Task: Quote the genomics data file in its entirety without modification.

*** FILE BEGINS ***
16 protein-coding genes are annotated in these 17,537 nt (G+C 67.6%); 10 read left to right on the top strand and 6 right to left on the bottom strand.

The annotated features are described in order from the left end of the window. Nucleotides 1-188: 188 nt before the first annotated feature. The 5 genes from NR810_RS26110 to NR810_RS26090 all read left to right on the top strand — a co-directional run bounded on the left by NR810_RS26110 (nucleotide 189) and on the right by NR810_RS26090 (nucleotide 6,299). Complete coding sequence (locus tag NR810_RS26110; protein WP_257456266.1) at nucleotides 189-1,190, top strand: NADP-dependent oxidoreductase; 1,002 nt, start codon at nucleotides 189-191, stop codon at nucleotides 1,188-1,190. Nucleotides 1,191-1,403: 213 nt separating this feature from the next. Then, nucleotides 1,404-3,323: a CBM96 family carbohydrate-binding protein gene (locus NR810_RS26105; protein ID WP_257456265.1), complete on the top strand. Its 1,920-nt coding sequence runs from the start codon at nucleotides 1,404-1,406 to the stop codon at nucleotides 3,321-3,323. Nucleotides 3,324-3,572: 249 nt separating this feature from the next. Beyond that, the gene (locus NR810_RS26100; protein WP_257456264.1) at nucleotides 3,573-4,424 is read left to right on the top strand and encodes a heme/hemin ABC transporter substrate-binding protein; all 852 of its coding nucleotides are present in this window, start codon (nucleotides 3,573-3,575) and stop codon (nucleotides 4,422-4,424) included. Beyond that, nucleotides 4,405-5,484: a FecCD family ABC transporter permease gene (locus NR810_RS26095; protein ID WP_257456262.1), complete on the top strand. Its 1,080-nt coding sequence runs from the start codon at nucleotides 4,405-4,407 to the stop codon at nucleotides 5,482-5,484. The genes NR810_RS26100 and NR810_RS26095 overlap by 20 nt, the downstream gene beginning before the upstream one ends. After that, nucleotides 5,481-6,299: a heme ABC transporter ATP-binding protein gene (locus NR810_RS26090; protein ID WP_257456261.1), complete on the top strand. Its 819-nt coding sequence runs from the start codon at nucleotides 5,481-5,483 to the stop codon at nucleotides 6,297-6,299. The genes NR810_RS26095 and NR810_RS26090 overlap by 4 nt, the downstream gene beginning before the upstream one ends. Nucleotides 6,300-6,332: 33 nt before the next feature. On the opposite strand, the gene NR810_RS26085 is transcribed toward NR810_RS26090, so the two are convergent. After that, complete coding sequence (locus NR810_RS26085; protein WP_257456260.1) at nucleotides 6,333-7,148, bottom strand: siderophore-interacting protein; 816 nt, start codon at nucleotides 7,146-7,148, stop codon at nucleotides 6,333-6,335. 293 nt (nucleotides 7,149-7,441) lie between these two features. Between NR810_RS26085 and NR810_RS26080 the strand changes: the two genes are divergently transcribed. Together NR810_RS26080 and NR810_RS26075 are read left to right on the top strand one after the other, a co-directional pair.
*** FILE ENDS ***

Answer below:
16 protein-coding genes are annotated in these 17,537 nt (G+C 67.6%); 10 read left to right on the top strand and 6 right to left on the bottom strand.

The annotated features are described in order from the left end of the window. Nucleotides 1-188: 188 nt before the first annotated feature. The 5 genes from NR810_RS26110 to NR810_RS26090 all read left to right on the top strand — a co-directional run bounded on the left by NR810_RS26110 (nucleotide 189) and on the right by NR810_RS26090 (nucleotide 6,299). Complete coding sequence (locus tag NR810_RS26110; protein WP_257456266.1) at nucleotides 189-1,190, top strand: NADP-dependent oxidoreductase; 1,002 nt, start codon at nucleotides 189-191, stop codon at nucleotides 1,188-1,190. Nucleotides 1,191-1,403: 213 nt separating this feature from the next. Then, nucleotides 1,404-3,323: a CBM96 family carbohydrate-binding protein gene (locus NR810_RS26105; protein ID WP_257456265.1), complete on the top strand. Its 1,920-nt coding sequence runs from the start codon at nucleotides 1,404-1,406 to the stop codon at nucleotides 3,321-3,323. Nucleotides 3,324-3,572: 249 nt separating this feature from the next. Beyond that, the gene (locus NR810_RS26100; protein WP_257456264.1) at nucleotides 3,573-4,424 is read left to right on the top strand and encodes a heme/hemin ABC transporter substrate-binding protein; all 852 of its coding nucleotides are present in this window, start codon (nucleotides 3,573-3,575) and stop codon (nucleotides 4,422-4,424) included. Beyond that, nucleotides 4,405-5,484: a FecCD family ABC transporter permease gene (locus NR810_RS26095; protein ID WP_257456262.1), complete on the top strand. Its 1,080-nt coding sequence runs from the start codon at nucleotides 4,405-4,407 to the stop codon at nucleotides 5,482-5,484. The genes NR810_RS26100 and NR810_RS26095 overlap by 20 nt, the downstream gene beginning before the upstream one ends. After that, nucleotides 5,481-6,299: a heme ABC transporter ATP-binding protein gene (locus NR810_RS26090; protein ID WP_257456261.1), complete on the top strand. Its 819-nt coding sequence runs from the start codon at nucleotides 5,481-5,483 to the stop codon at nucleotides 6,297-6,299. The genes NR810_RS26095 and NR810_RS26090 overlap by 4 nt, the downstream gene beginning before the upstream one ends. Nucleotides 6,300-6,332: 33 nt before the next feature. On the opposite strand, the gene NR810_RS26085 is transcribed toward NR810_RS26090, so the two are convergent. After that, complete coding sequence (locus NR810_RS26085; protein WP_257456260.1) at nucleotides 6,333-7,148, bottom strand: siderophore-interacting protein; 816 nt, start codon at nucleotides 7,146-7,148, stop codon at nucleotides 6,333-6,335. 293 nt (nucleotides 7,149-7,441) lie between these two features. Between NR810_RS26085 and NR810_RS26080 the strand changes: the two genes are divergently transcribed. Together NR810_RS26080 and NR810_RS26075 are read left to right on the top strand one after the other, a co-directional pair.